Arabic Culture on Display at Annual Foreign Language and International Studies Day
SOURCE: DAILY EMERALD
BY: PAYTON BRUNI
High school students from all over the state of Oregon piled into the EMU on Friday, May 3 at the University of Oregon to attend the 41st Annual Foreign Language and International Studies Day.
The event was jam-packed with presentations and workshops – held by the UO’s own language, linguistics and international studies communities – that were designed to teach Oregon high school students about different cultures from around the world.
One of the presentations, taught by UO Arabic language instructor Faten Arfaoui, provided an introduction to the Arabic language and Arabic countries and culture. Arfaoui – who was born and raised in Tunisia – and several students from UO Arabic language courses wore traditional Tunisian clothing to showcase Tunisian culture throughout the presentation.
Arfaoui said she enjoyed holding the presentation because she loves teaching other people about her culture.
“I hope the students enjoyed listening to the new information,” she said. “I hope they got some ideas about North African and Middle Eastern culture and why students learn Arabic.”
The aspect of the presentation that Arfaoui said was her favorite was watching UO Arabic language students teach right alongside her. She said the fact that high schoolers were able to hear directly from fellow students they could relate to made the experience that much more beneficial.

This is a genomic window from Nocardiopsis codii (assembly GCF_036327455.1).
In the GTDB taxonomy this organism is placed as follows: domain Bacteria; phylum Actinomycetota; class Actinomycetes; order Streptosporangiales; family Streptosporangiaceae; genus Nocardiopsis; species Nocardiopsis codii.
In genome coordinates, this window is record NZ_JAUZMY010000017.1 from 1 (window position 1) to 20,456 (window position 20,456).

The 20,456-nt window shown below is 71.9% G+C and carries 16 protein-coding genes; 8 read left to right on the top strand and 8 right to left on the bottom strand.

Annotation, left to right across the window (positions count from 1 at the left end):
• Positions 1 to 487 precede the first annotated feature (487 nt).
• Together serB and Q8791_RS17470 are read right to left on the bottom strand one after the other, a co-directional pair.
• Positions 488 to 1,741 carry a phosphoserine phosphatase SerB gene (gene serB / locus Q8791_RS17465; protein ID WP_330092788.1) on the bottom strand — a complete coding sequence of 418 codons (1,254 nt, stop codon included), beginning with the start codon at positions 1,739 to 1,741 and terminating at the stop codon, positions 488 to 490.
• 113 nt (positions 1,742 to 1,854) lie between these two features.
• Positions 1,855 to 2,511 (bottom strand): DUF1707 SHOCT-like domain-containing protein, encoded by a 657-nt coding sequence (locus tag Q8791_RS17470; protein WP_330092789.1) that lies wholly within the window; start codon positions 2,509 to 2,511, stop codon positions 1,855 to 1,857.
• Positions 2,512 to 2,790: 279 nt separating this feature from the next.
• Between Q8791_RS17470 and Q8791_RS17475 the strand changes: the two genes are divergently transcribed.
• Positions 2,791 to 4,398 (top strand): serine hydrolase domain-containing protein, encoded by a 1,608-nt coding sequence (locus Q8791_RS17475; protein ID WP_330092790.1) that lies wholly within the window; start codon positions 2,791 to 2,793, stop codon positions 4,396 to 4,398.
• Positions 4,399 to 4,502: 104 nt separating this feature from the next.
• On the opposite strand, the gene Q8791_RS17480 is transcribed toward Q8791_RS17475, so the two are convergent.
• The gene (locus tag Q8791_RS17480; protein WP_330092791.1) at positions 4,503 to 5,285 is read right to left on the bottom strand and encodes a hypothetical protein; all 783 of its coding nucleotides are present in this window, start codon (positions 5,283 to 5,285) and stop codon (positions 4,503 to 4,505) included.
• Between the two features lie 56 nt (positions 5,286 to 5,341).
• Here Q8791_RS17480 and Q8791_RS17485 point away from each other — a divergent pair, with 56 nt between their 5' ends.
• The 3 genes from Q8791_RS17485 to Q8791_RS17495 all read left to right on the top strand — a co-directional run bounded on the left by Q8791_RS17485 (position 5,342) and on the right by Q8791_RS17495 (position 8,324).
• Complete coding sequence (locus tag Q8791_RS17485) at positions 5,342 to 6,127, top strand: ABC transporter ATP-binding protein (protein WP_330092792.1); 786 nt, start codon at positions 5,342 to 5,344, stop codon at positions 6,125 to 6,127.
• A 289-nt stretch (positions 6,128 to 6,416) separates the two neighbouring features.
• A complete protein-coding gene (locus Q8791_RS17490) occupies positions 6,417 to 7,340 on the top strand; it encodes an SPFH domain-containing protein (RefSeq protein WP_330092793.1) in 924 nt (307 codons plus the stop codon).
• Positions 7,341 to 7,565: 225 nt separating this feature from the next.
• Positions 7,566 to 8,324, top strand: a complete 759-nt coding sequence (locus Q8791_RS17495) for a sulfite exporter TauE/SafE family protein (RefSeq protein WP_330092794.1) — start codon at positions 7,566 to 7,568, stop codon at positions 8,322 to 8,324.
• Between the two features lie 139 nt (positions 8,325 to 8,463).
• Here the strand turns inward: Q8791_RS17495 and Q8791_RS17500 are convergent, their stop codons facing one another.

Tigard High School senior, Anthony Hernandez, said he liked the presentation overall, but thought it was particularly interesting to learn how knowing as little as one or two words of Arabic is all it takes to form a bond with an Arabic speaker.
“The way you can just say a word and they’ll welcome you into their home – I found that very interesting,” he said.
Arfaoui said this welcoming nature is rooted in Arabic’s ties to culture and religion. She said it’s important to teach students this because these three factors go hand-in-hand.
“I enjoy teaching Arabic because you cannot remove the culture or religion from the teaching of the language. It’s all mixed,” she said.